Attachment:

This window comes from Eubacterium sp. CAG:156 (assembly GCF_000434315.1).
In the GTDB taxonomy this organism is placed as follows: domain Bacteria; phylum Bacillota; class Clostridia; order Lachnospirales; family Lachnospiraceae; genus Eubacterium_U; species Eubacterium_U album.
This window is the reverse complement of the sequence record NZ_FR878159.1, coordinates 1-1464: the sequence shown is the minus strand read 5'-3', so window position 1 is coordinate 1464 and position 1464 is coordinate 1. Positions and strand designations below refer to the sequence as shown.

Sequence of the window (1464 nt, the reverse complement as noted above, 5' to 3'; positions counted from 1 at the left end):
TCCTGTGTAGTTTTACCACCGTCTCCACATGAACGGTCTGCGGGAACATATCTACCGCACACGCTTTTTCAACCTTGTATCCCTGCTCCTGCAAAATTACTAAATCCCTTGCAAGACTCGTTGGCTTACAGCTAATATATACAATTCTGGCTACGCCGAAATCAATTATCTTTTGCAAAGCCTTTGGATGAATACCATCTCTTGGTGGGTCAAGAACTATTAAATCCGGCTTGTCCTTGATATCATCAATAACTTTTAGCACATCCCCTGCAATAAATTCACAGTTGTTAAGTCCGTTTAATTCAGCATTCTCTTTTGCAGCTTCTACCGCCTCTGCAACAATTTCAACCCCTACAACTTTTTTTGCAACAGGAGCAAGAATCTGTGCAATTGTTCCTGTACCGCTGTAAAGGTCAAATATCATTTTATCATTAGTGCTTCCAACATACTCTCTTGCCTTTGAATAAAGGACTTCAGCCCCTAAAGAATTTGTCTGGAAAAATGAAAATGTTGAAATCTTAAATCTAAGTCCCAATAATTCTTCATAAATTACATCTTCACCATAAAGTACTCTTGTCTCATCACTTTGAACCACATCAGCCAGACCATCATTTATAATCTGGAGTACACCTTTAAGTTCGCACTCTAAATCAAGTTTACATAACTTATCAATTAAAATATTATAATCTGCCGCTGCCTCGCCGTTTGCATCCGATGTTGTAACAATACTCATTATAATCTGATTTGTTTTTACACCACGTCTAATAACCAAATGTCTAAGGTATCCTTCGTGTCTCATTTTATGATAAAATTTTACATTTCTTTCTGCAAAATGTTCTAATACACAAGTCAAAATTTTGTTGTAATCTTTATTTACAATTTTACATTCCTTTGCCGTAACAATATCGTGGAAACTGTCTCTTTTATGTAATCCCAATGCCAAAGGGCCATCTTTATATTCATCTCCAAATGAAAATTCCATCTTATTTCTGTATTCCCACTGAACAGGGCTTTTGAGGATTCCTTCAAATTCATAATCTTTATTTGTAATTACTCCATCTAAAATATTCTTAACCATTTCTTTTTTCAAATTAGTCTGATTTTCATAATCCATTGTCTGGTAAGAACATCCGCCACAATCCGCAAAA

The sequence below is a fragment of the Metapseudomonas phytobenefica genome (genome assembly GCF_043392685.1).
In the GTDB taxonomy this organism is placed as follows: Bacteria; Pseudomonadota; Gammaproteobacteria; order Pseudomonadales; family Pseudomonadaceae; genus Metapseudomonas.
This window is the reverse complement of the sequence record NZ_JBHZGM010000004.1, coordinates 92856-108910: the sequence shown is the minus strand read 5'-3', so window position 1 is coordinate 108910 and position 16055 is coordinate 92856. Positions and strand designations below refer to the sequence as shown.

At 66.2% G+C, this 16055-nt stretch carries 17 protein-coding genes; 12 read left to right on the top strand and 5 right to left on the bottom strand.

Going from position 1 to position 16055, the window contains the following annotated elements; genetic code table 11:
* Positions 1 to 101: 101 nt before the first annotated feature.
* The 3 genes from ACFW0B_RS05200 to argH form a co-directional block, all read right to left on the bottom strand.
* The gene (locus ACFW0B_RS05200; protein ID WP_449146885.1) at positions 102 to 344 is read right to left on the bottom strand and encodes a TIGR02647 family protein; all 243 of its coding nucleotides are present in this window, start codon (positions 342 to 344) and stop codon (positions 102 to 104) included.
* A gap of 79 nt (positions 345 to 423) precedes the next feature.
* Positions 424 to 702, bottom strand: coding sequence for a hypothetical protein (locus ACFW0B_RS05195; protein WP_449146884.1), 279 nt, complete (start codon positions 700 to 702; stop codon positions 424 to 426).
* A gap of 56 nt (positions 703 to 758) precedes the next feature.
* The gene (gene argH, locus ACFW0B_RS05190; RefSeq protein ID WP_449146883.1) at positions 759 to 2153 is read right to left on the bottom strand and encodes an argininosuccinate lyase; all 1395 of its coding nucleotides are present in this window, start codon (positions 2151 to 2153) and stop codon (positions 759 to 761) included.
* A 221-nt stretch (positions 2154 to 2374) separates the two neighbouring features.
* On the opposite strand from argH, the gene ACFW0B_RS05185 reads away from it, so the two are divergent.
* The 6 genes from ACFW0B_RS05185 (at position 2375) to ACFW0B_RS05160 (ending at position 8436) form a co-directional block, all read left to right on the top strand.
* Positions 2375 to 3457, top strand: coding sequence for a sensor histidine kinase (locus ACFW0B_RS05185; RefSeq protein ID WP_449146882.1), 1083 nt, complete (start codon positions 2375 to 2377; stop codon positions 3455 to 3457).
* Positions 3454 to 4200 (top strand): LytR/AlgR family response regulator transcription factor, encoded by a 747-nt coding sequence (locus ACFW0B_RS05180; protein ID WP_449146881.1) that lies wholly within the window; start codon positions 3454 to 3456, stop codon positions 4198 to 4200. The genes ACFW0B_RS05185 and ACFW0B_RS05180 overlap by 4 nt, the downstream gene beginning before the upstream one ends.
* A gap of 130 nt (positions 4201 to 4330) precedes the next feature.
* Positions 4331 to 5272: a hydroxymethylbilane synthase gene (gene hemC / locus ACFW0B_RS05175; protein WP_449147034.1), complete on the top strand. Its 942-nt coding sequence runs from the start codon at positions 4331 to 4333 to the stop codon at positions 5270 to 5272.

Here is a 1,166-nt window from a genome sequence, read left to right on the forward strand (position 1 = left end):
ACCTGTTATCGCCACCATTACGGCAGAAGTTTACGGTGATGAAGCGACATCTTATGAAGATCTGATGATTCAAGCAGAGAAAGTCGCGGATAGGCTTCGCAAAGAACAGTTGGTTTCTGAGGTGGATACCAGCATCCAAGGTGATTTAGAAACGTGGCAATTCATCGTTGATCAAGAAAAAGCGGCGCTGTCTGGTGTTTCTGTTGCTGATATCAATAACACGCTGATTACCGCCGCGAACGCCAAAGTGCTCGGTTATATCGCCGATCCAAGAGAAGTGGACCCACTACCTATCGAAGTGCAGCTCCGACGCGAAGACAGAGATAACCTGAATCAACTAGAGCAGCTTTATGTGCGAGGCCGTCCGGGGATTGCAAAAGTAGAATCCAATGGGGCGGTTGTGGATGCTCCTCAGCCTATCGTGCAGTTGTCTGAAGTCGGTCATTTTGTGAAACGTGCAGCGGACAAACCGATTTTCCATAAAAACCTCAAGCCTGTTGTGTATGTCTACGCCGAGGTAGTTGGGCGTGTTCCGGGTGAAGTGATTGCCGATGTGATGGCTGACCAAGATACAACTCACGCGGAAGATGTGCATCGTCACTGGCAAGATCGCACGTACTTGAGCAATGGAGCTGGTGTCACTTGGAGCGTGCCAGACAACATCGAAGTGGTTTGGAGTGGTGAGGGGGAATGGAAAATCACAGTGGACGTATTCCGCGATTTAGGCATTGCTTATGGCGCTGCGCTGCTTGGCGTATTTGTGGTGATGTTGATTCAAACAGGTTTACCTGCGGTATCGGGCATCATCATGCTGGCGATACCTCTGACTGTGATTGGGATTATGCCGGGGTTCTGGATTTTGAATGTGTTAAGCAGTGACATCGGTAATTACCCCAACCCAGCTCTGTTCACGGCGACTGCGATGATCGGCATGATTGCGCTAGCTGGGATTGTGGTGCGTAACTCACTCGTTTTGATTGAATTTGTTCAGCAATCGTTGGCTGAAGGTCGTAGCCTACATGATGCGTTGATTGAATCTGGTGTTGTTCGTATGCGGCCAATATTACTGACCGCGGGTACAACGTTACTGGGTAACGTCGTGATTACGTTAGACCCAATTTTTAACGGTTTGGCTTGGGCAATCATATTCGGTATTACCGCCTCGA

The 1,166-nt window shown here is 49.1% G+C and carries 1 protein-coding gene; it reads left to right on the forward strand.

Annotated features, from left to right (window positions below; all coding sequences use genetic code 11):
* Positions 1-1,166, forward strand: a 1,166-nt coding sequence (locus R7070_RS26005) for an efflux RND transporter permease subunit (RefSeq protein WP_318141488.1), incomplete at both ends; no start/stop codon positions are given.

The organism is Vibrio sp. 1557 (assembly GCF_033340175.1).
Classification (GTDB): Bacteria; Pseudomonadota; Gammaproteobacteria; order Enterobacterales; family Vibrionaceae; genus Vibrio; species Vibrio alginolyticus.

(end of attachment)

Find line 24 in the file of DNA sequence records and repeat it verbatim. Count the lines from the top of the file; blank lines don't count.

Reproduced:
* Positions 4331 to 5272: a hydroxymethylbilane synthase gene (gene hemC / locus ACFW0B_RS05175; protein WP_449147034.1), complete on the top strand. Its 942-nt coding sequence runs from the start codon at positions 4331 to 4333 to the stop codon at positions 5270 to 5272.